Rare earth gets new government guideline

08:05, February 17, 2011      

Email | Print | Subscribe | Comments | Forum 

The government will impose stricter mining policies and environmental standards for rare earths and set "reasonable" annual production and export quotas to further regulate the crucial sector, the State Council said on Wednesday.

Rare earth metals are comprised of 17 minerals and some are used in high-tech industries ranging from hybrid cars to missiles. China produces more than 95 percent of the world's total supply although it has only about 30 percent of global reserves.

Zhang Anwen, deputy secretary-general of the Chinese Society of Rare Earths, said the measures aim to protect the environment for the industry's sustainable development.

Rare earths are usually discovered in poor regions where the ecological environment is fragile. China has implemented industry guidelines to combat illegal mining and cut export quotas since 2006.

In 2010, China reduced export quotas by 30-40 percent, according to the Ministry of Commerce, sparking complaints from importing countries such as Japan and the United States.

Some countries have threatened to take the case to the World Trade Organization.

In December, the ministry publicized this year's first batch of export quotas, 14,446 tons - an 11-percent decrease from the corresponding figure for last year.

In the same month, the Ministry of Environmental Protection approved new industry standards for the sector to reduce pollution.

The State Council also said on Wednesday that the country will improve the industry's management and speed up its consolidation, adding that would involve mergers and restructuring.

Industry sources said the government wants to reduce the number of rare earth mines nationwide from 123 to less than 10, and cut the number of processing plants from 73 to 20.

Premier Wen Jiabao told the State Council meeting that the industry had been harmed by illegal mining and "chaotic" exports.

"There are still problems with the development of the rare earths sector ... and considerable chaos in export orderliness. These are seriously affecting the healthy development of the sector," he said, according to an account of the meeting published on the government website.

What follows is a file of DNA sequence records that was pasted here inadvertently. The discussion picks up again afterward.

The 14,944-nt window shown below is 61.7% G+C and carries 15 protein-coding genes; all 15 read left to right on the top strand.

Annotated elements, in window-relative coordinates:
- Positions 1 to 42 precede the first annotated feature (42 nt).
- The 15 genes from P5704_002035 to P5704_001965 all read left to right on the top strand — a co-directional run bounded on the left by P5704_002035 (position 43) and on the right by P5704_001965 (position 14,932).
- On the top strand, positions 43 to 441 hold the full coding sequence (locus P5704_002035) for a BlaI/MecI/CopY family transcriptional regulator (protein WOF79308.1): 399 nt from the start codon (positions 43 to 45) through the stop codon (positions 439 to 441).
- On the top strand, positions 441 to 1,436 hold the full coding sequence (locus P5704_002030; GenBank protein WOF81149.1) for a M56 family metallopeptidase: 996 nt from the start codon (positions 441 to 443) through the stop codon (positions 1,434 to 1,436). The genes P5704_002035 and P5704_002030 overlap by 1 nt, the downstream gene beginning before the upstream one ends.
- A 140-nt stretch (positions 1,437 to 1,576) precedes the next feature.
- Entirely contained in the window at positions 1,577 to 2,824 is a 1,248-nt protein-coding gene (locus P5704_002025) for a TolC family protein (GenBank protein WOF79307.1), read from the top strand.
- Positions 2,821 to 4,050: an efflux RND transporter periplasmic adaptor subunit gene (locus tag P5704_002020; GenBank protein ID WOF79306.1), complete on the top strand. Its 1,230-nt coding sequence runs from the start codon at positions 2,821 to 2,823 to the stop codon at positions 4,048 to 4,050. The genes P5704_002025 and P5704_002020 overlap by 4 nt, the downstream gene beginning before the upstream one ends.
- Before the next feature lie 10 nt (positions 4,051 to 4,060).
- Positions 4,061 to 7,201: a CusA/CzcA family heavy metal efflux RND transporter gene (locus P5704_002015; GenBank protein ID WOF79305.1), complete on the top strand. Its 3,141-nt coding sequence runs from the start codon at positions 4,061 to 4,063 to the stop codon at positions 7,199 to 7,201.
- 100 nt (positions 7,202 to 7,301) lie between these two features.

The State Council said it would take "about 5 years" to "establish a sustainable and healthy setting for the industry with reasonable mining, orderly production, efficient usage, advanced technology and intensive development".

An industry association is expected to be launched in May, sources said.

Wang Caifeng, a former official of the Ministry of Industry and Information Technology, who is setting up the group, said the association will act like China Iron and Steel Association, to assist companies in exports and international cooperation and to lead price talks with foreign buyers.

Currently, there are six ministry-level agencies overseeing the sector.

Niu Jingkao, deputy secretary-general of the Chinese Society of Rare Earths, said the measures will help raise prices for exports, which many experts believe have long been undervalued.

By Zhang Qi, China Daily
  • Do you have anything to say?


Special Coverage
  • Focus On China
  • Shanghai World Expo 2010
Major headlines
Editor's Pick
  • Four dead as train collide in Argentina
  • Orphans celebrate Lantern Festival with teachers in NE China
  • European cargo ship headed for space station
  • Fog beautifies majestic Lushan Mountain
  • Tradition Han costumes worn for Lantern Festival in Xi'an
  • Beauty of rimed trees in Harbin
Hot Forum Dicussion